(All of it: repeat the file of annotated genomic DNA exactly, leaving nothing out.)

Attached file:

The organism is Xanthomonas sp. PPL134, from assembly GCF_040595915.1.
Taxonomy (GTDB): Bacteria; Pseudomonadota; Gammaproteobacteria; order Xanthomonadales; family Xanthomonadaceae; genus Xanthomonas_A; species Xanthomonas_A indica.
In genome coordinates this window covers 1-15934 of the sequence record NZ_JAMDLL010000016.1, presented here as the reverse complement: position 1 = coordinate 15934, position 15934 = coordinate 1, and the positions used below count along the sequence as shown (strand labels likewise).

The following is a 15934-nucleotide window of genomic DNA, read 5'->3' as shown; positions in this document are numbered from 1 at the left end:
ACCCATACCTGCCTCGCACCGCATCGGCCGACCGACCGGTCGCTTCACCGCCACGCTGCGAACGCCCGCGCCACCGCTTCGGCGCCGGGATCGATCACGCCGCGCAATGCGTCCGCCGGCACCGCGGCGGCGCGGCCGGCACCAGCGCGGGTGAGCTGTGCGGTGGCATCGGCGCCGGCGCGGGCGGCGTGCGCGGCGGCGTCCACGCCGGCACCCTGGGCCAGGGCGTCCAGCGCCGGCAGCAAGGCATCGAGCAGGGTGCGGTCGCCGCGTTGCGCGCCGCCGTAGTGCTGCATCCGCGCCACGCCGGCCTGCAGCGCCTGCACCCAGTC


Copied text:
The organism is Xanthomonas sp. PPL134, from assembly GCF_040595915.1.
Taxonomy (GTDB): Bacteria; Pseudomonadota; Gammaproteobacteria; order Xanthomonadales; family Xanthomonadaceae; genus Xanthomonas_A; species Xanthomonas_A indica.
In genome coordinates this window covers 1-15934 of the sequence record NZ_JAMDLL010000016.1, presented here as the reverse complement: position 1 = coordinate 15934, position 15934 = coordinate 1, and the positions used below count along the sequence as shown (strand labels likewise).

The following is a 15934-nucleotide window of genomic DNA, read 5'->3' as shown; positions in this document are numbered from 1 at the left end:
ACCCATACCTGCCTCGCACCGCATCGGCCGACCGACCGGTCGCTTCACCGCCACGCTGCGAACGCCCGCGCCACCGCTTCGGCGCCGGGATCGATCACGCCGCGCAATGCGTCCGCCGGCACCGCGGCGGCGCGGCCGGCACCAGCGCGGGTGAGCTGTGCGGTGGCATCGGCGCCGGCGCGGGCGGCGTGCGCGGCGGCGTCCACGCCGGCACCCTGGGCCAGGGCGTCCAGCGCCGGCAGCAAGGCATCGAGCAGGGTGCGGTCGCCGCGTTGCGCGCCGCCGTAGTGCTGCATCCGCGCCACGCCGGCCTGCAGCGCCTGCACCCAGTC